9. 1 point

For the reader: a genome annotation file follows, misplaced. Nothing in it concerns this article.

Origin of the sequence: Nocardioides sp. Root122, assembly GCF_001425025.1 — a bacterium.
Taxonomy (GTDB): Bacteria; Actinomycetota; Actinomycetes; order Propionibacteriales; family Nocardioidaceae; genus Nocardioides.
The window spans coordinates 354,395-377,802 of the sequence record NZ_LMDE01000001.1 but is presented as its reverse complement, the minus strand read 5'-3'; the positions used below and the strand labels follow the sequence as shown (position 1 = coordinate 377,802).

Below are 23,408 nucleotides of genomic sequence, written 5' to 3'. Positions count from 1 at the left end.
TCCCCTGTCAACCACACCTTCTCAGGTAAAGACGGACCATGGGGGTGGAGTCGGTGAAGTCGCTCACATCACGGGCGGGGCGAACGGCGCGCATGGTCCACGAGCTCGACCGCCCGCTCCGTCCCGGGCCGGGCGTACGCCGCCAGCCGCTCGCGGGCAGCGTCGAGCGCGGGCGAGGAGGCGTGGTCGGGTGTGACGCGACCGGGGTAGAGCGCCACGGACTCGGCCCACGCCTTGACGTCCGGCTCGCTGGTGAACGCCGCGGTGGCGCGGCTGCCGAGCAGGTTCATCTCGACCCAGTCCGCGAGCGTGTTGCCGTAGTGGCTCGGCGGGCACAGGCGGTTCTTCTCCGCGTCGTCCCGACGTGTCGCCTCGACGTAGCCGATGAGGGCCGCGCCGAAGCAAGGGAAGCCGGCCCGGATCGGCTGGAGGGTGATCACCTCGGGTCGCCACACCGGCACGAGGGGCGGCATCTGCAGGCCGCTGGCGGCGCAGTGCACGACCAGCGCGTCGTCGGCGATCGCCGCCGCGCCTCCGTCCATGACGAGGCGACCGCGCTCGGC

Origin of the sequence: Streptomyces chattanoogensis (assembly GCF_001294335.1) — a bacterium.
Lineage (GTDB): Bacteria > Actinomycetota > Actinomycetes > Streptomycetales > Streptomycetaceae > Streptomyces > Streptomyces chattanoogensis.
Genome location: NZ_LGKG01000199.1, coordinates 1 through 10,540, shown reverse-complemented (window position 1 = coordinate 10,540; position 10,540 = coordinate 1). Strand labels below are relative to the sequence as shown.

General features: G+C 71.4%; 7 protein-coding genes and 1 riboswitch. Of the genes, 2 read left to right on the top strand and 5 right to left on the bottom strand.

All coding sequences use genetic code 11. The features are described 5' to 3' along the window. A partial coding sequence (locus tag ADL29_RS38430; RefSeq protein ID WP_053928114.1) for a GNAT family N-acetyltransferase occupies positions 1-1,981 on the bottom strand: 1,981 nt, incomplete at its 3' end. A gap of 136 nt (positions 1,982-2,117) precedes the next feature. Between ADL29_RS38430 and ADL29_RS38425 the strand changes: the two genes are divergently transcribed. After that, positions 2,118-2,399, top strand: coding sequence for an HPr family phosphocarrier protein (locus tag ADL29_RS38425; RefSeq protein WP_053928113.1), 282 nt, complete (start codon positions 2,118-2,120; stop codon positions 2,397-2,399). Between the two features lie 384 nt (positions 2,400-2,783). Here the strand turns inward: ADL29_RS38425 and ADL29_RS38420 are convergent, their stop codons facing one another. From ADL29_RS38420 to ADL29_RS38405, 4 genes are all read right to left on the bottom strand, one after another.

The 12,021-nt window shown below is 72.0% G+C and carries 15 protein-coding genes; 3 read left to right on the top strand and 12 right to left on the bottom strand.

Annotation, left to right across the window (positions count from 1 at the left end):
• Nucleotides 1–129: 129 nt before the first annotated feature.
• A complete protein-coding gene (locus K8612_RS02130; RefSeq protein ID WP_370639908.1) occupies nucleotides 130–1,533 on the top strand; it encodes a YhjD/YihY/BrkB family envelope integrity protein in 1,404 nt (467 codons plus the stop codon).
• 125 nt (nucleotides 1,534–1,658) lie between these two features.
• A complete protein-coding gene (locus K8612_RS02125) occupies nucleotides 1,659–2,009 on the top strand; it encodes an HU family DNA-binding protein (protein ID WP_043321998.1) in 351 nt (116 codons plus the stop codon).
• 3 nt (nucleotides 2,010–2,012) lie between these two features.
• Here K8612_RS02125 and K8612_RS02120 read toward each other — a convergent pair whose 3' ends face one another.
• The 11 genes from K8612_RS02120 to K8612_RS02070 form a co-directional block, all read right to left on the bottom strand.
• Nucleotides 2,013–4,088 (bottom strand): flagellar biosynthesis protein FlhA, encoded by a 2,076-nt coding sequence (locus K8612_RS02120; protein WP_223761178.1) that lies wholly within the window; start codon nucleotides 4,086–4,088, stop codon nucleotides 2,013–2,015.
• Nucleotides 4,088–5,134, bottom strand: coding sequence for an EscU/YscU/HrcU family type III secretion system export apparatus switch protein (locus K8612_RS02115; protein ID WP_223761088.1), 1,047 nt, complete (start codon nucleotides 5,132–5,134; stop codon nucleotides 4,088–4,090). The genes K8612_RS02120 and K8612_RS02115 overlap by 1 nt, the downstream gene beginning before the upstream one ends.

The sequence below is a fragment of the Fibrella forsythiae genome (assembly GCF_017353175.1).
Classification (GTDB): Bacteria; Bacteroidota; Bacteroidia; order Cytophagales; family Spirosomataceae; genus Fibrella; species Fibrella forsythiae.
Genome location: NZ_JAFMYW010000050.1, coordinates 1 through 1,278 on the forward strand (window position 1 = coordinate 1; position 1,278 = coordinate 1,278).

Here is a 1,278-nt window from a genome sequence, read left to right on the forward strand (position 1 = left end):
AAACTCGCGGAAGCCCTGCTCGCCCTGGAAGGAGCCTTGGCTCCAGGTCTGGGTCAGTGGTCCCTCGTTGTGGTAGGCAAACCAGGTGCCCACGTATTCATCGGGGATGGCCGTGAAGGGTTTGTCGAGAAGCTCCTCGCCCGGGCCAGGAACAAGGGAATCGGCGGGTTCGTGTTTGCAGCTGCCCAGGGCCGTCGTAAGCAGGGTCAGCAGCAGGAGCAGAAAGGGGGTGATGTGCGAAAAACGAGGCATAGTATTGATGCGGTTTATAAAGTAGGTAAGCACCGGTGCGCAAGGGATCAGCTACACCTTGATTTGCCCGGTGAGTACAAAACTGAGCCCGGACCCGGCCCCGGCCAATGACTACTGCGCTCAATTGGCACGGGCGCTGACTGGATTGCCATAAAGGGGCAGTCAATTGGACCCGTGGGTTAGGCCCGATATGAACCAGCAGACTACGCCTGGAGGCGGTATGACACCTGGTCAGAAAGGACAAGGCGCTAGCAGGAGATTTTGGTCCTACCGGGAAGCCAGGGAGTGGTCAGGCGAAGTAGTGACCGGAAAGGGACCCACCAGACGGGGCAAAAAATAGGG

When you run across a pop-up on your favorite website, it's admittedly annoying. Still, you can easily click that little X in the corner within seconds, and go about your browsing. But when pop-ups randomly show up on your computer and you're not surfing the web, it's understandable that you'd be alarmed. What's going on here? And what, exactly does this mean for the health of your computer? Computer security experts break it down. What is a pop-up, again? Sure, odds are high you've at least seen a pop-up before, but you might be a little fuzzy on what they actually are. At a basic level, pop-ups are online ads that show up when you visit a website. "A pop-up is a graphic display, typically a small window, that appears unexpectedly on your computer," Mikko Laaksonen, chief executive officer of Responsible Cyber, tells Yahoo Life. "The pop-up in itself is not malicious, but is an ad." Plenty of websites use pop-ups to try to sell you on something or offer you a promo code before you leave, and that's pretty harmless. But sometimes pop-ups can be a sign that something is off with your computer. "Browser pop-ups may also indicate the presence of unwanted code running on your device," Joseph Steinberg, cybersecurity and emerging technologies advisor, tells Yahoo Life. "Likewise, pop-ups appearing on your computer outside the constraints of a web browser are often the result of a malware infection." (Malware, in case you're not familiar with the term, is software that's created to damage your computer or network.) Even if the pop-ups don't seem to be doing anything to harm your computer, Steinberg points out that "unwanted adware is malware." Basically, if pop-ups are showing up on your computer, it's annoying at best and malicious at worst. Either way, you don't want to write it off. How to stop pop-ups solution #1. Laaksonen says that anti-malware software is a "must!" Steinberg agrees, saying, "If you are already running security software, run a complete system scan for malware." And if you're not currently using security software on your computer, Steinberg recommends you get it ASAP. How to stop pop-ups solution #2: Check your web browser Steinberg recommends checking your browser (i.e. Chrome, Safari, Firefox, Internet Explorer) to make sure it doesn't have any proxies configured to intercept and relay web traffic or any unwanted plugins. "If that advice sounds like techno-jargon to you, consider uninstalling and reinstalling your web browser," Steinberg suggests. Basically, you may need to get rid of your current browser and install it again to fully get rid of the issue. How to stop pop-ups solution #3: Don't click on pop-ups Clicking on the pop-up can make the problem even worse. "Do not purchase anything offered to you via the pop-up. Do not engage with the pop-up," Steinberg says. Laaksonen says that's especially true if the pop-up is promising you something, such as money or a random prize. "It would help if you do not click on unknown links, and if you do not open attachments that claim a prize or anything that you were not expecting," he says. How to stop pop-ups in the future To stop pop-ups down the road, Steinberg recommends practicing good cyber hygiene — that is, making smart decisions online and using software to keep your computer free from malware. A few ways to do that, per Steinberg: Back up your computer and do it often. That way, if something goes wrong, you won't panic about lost data. Encrypt sensitive data. Encryption is built into many versions of software packages, or you can use a free encryption tool. Use anti-virus, anti-malware software. You don't need to spend a ton on it, but you want a package that is anti-virus, anti-spam and anti-malware. Once you have it, run a scan often. What to do if you get scammed online: 'As a minimum, change your passwords' By Korrin Miller - Yahoo Life! Contributor